The Communist Manifesto

Read by Jon Ingram

(4.1 stars; 366 reviews)

Karl Marx and Friedrich Engels wrote their Manifesto in December 1847, as a guide to the fundamental principles and practices of Communists. The Manifesto also predicted the ultimate downfall of the capitalist system.
(Summary written by Gesine)

A recording in the original German language is available here (1 hr 36 min)


Section 1: Bourgeois and Proletarians 39:48 Read by Jon Ingram
Section 2: Proletarians and Communists 27:24 Read by Jon Ingram
Section 3: Socialist and Communist Literature 29:41 Read by Jon Ingram


(3 stars)

Im sure then, that by the declarations of communism and anti communism, those whom speak are all Properly Educated? It does work in the right mindset. the right Administration. it does not work were those whom don't accept it dwell. as Capitalism. as Religion. as Faith (not religion) as Anything Embraced Truly. our Capacity Is Our Choice. See the Successful Communist Society's in our world. Including China. but look into the secular Communities that function and flourish by communism. and look around to see the flourishing counties of the U.S.A. that practice capitalism. be it where You are, give Your Best.

(4 stars)

Well read and well produced. A work that needs reflection but a fitting tone from the narrator to match the calm logical approach and Marx and Engels call to understand and change one's lot in a 19th century social-political storm.

very interesting

(4 stars)

hearing about communism from the original source is very interesting. rather than getting a distorted view and the tired arguments for and against it, you get good context and understanding of the ideas. I'd recommend this to anyone interested in political theory or political philosophy

amazing but Outdated read.

(5 stars)

The Communist Manifesto written by Karl Marx and Friedrich Engels is but no means is as relevant as it once was. Children don't work in cramped factories that is in first world countries anyways and men certainly don't suffer fourteen hour work days anymore but there still is something to learn here about class struggle and the worth of economic systems as a whole that allows and requires one to study Marxist thought as a whole to be used in a practical societal use rather than a political one. Overall it an amazing read with a wonderful narration by Jon Ingram.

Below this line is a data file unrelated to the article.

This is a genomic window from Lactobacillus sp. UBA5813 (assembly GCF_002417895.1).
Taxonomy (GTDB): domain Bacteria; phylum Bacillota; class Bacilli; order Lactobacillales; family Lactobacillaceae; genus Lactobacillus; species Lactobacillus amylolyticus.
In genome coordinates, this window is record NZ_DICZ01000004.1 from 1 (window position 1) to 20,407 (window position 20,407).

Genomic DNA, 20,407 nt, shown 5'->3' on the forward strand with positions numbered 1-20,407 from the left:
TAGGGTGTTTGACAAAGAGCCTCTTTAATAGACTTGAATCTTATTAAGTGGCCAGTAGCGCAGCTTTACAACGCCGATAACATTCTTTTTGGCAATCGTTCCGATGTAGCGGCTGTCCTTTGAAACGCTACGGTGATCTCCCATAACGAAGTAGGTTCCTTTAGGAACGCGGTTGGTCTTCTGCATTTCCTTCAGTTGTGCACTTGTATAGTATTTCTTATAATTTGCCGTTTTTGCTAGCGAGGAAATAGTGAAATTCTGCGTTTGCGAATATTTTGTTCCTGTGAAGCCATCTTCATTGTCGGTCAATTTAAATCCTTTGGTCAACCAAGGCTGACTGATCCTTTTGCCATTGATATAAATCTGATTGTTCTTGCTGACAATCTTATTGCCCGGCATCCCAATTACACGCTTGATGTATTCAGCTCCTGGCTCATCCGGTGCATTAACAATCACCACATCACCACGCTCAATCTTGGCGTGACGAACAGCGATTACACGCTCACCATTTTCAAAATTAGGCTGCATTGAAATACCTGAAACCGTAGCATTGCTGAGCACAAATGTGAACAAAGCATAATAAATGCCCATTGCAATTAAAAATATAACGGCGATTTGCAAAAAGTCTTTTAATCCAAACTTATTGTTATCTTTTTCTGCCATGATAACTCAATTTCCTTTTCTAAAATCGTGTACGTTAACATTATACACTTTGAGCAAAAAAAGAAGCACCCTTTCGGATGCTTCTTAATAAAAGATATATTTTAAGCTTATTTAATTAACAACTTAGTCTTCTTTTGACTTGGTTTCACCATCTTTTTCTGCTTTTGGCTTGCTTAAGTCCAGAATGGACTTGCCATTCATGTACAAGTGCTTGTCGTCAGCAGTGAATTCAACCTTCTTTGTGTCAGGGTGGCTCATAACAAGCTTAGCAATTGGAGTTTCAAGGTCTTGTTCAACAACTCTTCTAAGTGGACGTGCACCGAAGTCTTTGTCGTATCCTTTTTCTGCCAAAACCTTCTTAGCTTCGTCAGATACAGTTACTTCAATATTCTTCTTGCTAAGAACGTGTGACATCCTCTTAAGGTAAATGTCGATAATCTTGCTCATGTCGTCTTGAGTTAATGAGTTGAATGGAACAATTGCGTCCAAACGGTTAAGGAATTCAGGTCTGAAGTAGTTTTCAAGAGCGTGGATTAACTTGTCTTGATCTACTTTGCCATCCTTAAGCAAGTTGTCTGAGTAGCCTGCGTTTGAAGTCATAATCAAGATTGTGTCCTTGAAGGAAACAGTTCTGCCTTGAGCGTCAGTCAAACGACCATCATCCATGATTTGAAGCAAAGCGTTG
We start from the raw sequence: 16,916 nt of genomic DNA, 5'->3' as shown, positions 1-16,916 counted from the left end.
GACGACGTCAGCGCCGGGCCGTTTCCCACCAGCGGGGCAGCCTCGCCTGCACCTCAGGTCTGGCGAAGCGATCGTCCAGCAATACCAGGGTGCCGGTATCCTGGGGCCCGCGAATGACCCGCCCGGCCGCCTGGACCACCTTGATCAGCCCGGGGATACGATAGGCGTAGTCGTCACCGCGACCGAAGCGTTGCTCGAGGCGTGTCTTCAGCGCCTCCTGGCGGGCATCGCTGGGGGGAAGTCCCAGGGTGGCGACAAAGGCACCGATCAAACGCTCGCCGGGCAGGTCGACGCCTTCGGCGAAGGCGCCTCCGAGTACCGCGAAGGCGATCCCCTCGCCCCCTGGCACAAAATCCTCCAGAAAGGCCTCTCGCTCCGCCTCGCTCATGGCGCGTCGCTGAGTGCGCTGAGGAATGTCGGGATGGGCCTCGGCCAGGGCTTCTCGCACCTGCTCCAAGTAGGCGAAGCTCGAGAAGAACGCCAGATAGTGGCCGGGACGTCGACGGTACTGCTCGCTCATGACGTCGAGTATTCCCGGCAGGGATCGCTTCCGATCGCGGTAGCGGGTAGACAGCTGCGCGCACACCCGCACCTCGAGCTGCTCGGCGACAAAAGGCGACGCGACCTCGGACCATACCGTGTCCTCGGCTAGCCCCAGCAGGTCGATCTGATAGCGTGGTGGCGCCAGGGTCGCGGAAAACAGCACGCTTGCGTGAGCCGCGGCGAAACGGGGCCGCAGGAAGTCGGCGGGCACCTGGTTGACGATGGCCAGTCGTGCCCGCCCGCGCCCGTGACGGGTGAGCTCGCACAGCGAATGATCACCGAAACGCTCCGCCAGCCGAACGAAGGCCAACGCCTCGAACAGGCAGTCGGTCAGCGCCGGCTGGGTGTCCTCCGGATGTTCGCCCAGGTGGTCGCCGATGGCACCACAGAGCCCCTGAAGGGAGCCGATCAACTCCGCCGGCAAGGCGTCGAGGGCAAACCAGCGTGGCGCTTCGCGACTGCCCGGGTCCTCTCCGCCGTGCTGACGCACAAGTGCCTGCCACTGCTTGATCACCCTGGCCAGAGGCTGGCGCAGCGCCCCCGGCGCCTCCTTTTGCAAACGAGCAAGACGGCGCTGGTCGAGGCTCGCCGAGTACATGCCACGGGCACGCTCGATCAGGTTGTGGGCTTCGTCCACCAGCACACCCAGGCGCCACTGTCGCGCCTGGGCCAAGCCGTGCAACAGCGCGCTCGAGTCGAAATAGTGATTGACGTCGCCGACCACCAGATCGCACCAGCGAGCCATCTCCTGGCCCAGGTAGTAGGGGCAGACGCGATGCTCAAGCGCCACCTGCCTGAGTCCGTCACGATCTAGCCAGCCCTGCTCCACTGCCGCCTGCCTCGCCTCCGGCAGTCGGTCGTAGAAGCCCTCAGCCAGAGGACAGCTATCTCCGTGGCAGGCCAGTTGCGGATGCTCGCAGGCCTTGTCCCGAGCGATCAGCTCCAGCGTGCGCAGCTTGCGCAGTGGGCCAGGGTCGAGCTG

(4 stars)

Reader is pretty good. As an American I struggle with the British accent at times. Although I think the root of the problem is that this book doesn't really work in this form. I try to think on and understand (historical context, etc.) what I just heard and BLAM, next sentence, and my mind is racing to catch up. Hence I struggle at quickly digesting some of the words. Might try hitting pause a bunch of times or give it a second go.

a good place to start...

(3 stars)

Can we please dispense with this kneejerk 'communism is bad' or 'its a good idea on paper' or read '1984' or some other half baked automated response. It's old hat. this text is a philosophical work and in it has ideas, ideas which are worth thinking on, so think on it that's all that this text asks of you and that's all you should give it. That being said this work is easily digestible and it is a good place to start for anyone interested in leftist philosophy.

(4 stars)

A decent enough read and like any idea, it had its time. Sadly the authors were completely misguided both in terms of human behaviour and in failing to recognise how the proletariat would also gain under capitalism. It is if course far from perfect and requires varying degrees of regulation but still offers more freedom than the totalitarian mindset of regimes and movements which claim to speak for or represent 'the people' when invariably speak for and represent only their own narrow ideologies. Well done to the reader though.

A fascinating read...

(5 stars)

The famous Communist Manifesto by Karl Marx and Friedrich Engels is an absolutely fascinating read. Thankfully the narrator of this article has done the words of Marx and Engels justice, captivating and smooth, he certainly makes for a good companion whilst scrolling through the manifesto on Project Gutenberg.